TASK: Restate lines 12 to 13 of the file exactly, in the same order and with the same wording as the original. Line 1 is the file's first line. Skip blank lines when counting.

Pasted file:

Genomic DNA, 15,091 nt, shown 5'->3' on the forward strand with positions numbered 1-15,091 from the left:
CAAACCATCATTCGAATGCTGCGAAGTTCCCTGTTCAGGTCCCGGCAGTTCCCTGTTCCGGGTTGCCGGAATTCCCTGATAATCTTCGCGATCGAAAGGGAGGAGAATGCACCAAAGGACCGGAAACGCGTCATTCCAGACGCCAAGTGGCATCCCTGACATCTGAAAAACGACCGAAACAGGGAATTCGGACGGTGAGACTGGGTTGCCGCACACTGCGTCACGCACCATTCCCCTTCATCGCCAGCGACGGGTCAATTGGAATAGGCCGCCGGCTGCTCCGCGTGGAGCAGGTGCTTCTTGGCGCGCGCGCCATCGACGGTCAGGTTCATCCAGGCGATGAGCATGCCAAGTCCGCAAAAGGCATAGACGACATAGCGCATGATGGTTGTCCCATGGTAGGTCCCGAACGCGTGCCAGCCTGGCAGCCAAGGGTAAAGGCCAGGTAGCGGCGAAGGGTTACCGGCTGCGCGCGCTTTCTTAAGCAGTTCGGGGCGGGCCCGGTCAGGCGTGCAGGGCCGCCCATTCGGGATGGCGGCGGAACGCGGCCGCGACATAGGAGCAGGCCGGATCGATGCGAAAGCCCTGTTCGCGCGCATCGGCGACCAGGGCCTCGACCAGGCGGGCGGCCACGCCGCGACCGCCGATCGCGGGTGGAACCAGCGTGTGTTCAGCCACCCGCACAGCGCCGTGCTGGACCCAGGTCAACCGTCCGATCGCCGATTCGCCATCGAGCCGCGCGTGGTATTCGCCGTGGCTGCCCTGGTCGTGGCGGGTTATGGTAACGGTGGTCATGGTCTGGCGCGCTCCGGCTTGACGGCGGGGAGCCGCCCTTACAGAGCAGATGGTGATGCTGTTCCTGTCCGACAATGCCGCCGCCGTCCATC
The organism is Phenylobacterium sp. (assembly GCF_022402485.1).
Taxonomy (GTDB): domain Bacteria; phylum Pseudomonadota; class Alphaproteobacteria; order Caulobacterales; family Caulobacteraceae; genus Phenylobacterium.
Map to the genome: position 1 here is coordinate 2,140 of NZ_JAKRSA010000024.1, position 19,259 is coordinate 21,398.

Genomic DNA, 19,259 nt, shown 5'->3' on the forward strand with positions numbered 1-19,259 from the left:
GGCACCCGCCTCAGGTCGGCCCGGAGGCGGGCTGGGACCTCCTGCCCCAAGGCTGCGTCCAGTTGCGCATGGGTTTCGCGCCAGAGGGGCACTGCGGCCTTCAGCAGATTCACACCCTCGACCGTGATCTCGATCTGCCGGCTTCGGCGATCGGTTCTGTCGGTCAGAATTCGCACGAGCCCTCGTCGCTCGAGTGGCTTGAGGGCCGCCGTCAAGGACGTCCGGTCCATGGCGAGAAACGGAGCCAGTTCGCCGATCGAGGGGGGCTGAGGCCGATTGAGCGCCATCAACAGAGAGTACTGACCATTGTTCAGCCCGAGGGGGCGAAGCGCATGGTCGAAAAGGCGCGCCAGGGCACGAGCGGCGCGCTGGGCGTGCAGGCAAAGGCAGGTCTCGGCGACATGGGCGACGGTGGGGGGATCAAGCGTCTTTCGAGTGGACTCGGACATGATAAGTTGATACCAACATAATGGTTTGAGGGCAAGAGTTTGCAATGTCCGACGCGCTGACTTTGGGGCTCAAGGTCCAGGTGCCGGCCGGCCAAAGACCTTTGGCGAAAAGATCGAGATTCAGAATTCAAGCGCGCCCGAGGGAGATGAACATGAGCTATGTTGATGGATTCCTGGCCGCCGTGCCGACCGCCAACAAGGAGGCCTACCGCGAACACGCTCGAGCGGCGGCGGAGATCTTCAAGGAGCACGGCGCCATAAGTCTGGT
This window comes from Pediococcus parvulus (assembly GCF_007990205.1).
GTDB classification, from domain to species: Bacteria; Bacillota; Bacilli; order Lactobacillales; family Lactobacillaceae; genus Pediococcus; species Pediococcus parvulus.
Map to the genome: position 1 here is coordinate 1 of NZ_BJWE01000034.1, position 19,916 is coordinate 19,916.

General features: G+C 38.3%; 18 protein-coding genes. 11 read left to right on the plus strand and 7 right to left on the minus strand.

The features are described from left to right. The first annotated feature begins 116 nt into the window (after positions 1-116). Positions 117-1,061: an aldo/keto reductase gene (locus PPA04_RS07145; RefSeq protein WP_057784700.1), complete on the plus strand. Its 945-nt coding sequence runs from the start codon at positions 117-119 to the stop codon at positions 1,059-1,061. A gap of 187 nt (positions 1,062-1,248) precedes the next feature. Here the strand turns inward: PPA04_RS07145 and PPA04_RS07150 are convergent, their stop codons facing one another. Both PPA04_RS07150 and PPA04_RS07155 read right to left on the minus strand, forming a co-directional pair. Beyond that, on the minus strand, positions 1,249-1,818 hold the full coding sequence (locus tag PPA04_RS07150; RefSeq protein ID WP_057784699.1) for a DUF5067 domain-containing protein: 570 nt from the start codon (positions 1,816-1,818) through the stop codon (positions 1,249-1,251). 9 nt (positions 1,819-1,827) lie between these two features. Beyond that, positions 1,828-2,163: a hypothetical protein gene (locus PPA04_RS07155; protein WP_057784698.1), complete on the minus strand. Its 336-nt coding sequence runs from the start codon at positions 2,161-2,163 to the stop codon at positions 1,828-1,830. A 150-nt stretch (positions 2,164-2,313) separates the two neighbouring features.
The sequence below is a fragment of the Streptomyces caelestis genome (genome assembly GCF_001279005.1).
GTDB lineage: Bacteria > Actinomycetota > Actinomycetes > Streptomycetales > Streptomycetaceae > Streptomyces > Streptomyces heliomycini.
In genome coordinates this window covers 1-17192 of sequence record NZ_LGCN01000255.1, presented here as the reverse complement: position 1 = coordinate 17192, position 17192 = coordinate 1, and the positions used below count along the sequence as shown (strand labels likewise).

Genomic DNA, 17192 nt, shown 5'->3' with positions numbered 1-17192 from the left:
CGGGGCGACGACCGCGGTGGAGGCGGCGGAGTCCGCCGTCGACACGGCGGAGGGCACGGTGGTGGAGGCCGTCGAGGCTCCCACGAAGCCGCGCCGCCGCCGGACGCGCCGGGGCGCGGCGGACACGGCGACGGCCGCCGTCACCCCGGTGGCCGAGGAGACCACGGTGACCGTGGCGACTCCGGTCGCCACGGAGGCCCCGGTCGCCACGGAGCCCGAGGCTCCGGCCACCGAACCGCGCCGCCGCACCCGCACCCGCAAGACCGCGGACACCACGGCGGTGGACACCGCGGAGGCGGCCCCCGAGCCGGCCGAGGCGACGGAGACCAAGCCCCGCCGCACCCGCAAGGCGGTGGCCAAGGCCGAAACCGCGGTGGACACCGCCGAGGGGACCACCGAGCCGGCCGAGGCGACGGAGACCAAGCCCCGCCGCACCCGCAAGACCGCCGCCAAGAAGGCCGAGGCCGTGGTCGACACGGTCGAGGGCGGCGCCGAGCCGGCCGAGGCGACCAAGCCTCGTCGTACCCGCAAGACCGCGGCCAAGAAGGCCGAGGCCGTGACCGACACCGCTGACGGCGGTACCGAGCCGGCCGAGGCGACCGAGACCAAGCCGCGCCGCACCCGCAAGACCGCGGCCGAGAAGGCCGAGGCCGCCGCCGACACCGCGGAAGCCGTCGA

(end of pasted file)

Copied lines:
The features are described from left to right. The first annotated feature begins 116 nt into the window (after positions 1-116). Positions 117-1,061: an aldo/keto reductase gene (locus PPA04_RS07145; RefSeq protein WP_057784700.1), complete on the plus strand. Its 945-nt coding sequence runs from the start codon at positions 117-119 to the stop codon at positions 1,059-1,061. A gap of 187 nt (positions 1,062-1,248) precedes the next feature. Here the strand turns inward: PPA04_RS07145 and PPA04_RS07150 are convergent, their stop codons facing one another. Both PPA04_RS07150 and PPA04_RS07155 read right to left on the minus strand, forming a co-directional pair. Beyond that, on the minus strand, positions 1,249-1,818 hold the full coding sequence (locus tag PPA04_RS07150; RefSeq protein ID WP_057784699.1) for a DUF5067 domain-containing protein: 570 nt from the start codon (positions 1,816-1,818) through the stop codon (positions 1,249-1,251). 9 nt (positions 1,819-1,827) lie between these two features. Beyond that, positions 1,828-2,163: a hypothetical protein gene (locus PPA04_RS07155; protein WP_057784698.1), complete on the minus strand. Its 336-nt coding sequence runs from the start codon at positions 2,161-2,163 to the stop codon at positions 1,828-1,830. A 150-nt stretch (positions 2,164-2,313) separates the two neighbouring features.
The sequence below is a fragment of the Streptomyces caelestis genome (genome assembly GCF_001279005.1).